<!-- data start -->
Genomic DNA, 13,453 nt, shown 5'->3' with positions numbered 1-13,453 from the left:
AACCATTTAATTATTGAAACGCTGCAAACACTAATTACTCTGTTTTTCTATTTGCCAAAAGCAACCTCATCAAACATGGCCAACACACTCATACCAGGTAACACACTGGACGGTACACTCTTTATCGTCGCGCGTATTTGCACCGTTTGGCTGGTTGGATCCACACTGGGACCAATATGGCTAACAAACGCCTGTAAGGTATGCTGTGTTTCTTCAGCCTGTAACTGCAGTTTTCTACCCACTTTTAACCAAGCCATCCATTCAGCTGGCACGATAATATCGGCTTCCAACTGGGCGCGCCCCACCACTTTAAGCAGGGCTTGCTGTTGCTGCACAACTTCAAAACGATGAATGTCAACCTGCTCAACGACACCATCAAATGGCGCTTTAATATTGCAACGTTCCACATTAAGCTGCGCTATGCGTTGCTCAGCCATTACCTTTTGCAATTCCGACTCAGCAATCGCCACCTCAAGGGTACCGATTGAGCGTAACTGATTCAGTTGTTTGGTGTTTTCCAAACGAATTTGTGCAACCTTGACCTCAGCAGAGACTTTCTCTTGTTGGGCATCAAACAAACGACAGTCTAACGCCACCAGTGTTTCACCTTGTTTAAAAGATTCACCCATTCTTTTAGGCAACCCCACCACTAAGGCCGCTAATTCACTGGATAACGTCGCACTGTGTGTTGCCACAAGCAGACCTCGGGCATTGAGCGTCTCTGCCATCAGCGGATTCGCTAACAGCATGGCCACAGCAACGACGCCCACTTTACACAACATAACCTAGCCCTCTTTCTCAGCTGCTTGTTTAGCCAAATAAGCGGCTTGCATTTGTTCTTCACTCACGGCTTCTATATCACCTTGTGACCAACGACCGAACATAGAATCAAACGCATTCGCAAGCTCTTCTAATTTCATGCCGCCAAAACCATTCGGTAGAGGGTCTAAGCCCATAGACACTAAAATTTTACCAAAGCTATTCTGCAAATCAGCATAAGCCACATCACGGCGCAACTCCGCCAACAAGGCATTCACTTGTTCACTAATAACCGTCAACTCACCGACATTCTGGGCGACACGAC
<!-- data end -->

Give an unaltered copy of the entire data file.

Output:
Genomic DNA, 13,453 nt, shown 5'->3' with positions numbered 1-13,453 from the left:
AACCATTTAATTATTGAAACGCTGCAAACACTAATTACTCTGTTTTTCTATTTGCCAAAAGCAACCTCATCAAACATGGCCAACACACTCATACCAGGTAACACACTGGACGGTACACTCTTTATCGTCGCGCGTATTTGCACCGTTTGGCTGGTTGGATCCACACTGGGACCAATATGGCTAACAAACGCCTGTAAGGTATGCTGTGTTTCTTCAGCCTGTAACTGCAGTTTTCTACCCACTTTTAACCAAGCCATCCATTCAGCTGGCACGATAATATCGGCTTCCAACTGGGCGCGCCCCACCACTTTAAGCAGGGCTTGCTGTTGCTGCACAACTTCAAAACGATGAATGTCAACCTGCTCAACGACACCATCAAATGGCGCTTTAATATTGCAACGTTCCACATTAAGCTGCGCTATGCGTTGCTCAGCCATTACCTTTTGCAATTCCGACTCAGCAATCGCCACCTCAAGGGTACCGATTGAGCGTAACTGATTCAGTTGTTTGGTGTTTTCCAAACGAATTTGTGCAACCTTGACCTCAGCAGAGACTTTCTCTTGTTGGGCATCAAACAAACGACAGTCTAACGCCACCAGTGTTTCACCTTGTTTAAAAGATTCACCCATTCTTTTAGGCAACCCCACCACTAAGGCCGCTAATTCACTGGATAACGTCGCACTGTGTGTTGCCACAAGCAGACCTCGGGCATTGAGCGTCTCTGCCATCAGCGGATTCGCTAACAGCATGGCCACAGCAACGACGCCCACTTTACACAACATAACCTAGCCCTCTTTCTCAGCTGCTTGTTTAGCCAAATAAGCGGCTTGCATTTGTTCTTCACTCACGGCTTCTATATCACCTTGTGACCAACGACCGAACATAGAATCAAACGCATTCGCAAGCTCTTCTAATTTCATGCCGCCAAAACCATTCGGTAGAGGGTCTAAGCCCATAGACACTAAAATTTTACCAAAGCTATTCTGCAAATCAGCATAAGCCACATCACGGCGCAACTCCGCCAACAAGGCATTCACTTGTTCACTAATAACCGTCAACTCACCGACATTCTGGGCGACACGAC